A group of 61 retired Massachusetts judges filed an amicus brief in support of a peer charged with obstruction of justice and perjury. The charges against the judge stem from an incident where she allegedly allowed a criminal alien to avoid arrest while in court.
Massachusetts District Court Judge Shelley M. Richmond Joseph and trial court officer Wesley MacGregor face prosecution from the federal government following an incident earlier this year, Breitbart News’ Neil Munro reported. The judge allegedly allowed a twice-deported illegal alien charged with a narcotics violation to avoid arrest by ICE officers by slipping out the back door of the courtroom. The judge allegedly kept immigration officers waiting outside the front doors while allowing the fugitive to flee. A federal grand jury handed down an indictment for “conspiracy to obstruct justice and obstruction of a federal proceeding.”
Earlier this week, a group of 61 retired judges from Massachusetts filed an amicus brief in support of the defendants.
“The prosecution at issue in this case, if permitted to go forward, will irrevocably tip the scales of justice because it will undermine the very authorities that make balance possible,” the retired judges wrote, according to a report by Law.com. “As argued in Joseph’s motion to dismiss, the prosecution is contrary to law.”
The group of 61 said the prosecution would “set a bad precedent,” the legal news website reported.
The retired judges said the prosecution “portends an unacceptable risk of criminal jeopardy that inevitably will chill the ability of state court judges to insure equal justice under the law without fear or favor to any person or point of view,” according to the brief.
Prosecutors with the Department of Justice responded to the brief stating the arguments appear to match those made by the judge’s attorney. Those attorneys reportedly claimed the judge has immunity against prosecution for what she considered to be “courtroom management.”
“Two capable law firms representing Judge Joseph have submitted an exhaustive 31-page brief raising numerous legal arguments in support of their client’s motion,” U.S. Attorney for the District of Massachusetts Andrew Lelling wrote in response to the brief. ”The committee’s proposed brief merely echoes the judicial immunity argument already fully developed in Judge Joseph’s brief.”
In the underlying offense, prosecutors stated:
The Officer announced his presence to Courthouse personnel, including Joseph, upon arrival. Prior to the afternoon session, the courtroom clerk – at Joseph’s direction – allegedly instructed the ICE Officer to leave the courtroom and wait outside in the lobby, stating that in the event that the defendant was released, it would be through the courtroom and into the lobby.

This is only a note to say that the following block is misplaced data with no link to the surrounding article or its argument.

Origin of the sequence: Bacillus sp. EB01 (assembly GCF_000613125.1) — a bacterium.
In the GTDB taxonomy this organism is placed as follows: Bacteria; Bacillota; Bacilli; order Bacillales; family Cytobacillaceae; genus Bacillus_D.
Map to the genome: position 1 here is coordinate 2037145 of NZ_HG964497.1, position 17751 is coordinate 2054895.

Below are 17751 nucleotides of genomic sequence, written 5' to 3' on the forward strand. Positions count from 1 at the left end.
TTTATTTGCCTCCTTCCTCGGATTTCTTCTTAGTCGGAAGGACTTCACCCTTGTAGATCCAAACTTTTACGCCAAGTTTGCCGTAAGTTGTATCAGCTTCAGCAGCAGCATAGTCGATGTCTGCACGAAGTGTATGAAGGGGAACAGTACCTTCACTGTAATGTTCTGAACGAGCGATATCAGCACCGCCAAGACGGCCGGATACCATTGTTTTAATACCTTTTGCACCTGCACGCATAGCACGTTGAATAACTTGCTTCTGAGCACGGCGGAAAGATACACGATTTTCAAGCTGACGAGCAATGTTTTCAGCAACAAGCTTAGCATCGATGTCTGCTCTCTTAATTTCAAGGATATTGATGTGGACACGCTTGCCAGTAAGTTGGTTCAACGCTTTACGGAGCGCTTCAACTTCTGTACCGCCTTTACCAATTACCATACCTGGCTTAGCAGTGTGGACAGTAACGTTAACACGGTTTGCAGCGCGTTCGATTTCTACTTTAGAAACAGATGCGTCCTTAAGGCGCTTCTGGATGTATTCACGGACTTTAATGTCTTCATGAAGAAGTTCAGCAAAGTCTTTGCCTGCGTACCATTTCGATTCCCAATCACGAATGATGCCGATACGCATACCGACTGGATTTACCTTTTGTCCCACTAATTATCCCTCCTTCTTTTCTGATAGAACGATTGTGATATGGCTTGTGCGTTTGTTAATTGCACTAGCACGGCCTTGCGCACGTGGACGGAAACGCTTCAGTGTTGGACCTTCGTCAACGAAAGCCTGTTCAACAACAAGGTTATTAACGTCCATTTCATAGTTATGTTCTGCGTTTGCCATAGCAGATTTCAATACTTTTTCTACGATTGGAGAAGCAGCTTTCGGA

At 2:48 p.m. the case was called and the proceedings were captured on the courtroom’s audio recorder, as prescribed under the rules for all State District Courts. The audio recording captured Joseph, the defense attorney and the ADA speaking at side bar about the defendant and the ICE detainer. Joseph then allegedly ordered the courtroom clerk to “go off the record for a moment.” For the next 52 seconds, the courtroom audio recorder was turned off, in violation of the District Court rules. At 2:51 p.m., the recorder was turned back on, and Joseph indicated her intent to release the defendant. According to the charging documents, the defense attorney asked to speak with the defendant downstairs and Joseph responded, “That’s fine. Of course.” When reminded by the clerk that an ICE Officer was in the courthouse, Joseph stated, “That’s fine. I’m not gonna allow them to come in here. But he’s been released on this.” Immediately following the proceeding, MacGregor allegedly escorted the defendant, his attorney and an interpreter downstairs to the lockup and used his security access card to open the rear sally-port exit and release the defendant at 3:01 p.m.
Members of the Newton City Council voted in February 2017 to declare their municipality a sanctuary, Breitbart News reported.
Earlier this year, U.S. Attorney Lelling said, “We cannot pick and choose the federal laws we follow, or use our personal views to justify violating the law. Everyone in the justice system – not just judges, but law enforcement officers, prosecutors, and defense counsel – should be held to a higher standard. The people of Massachusetts expect that, just like they expect judges to be fair, impartial and to follow the law themselves.”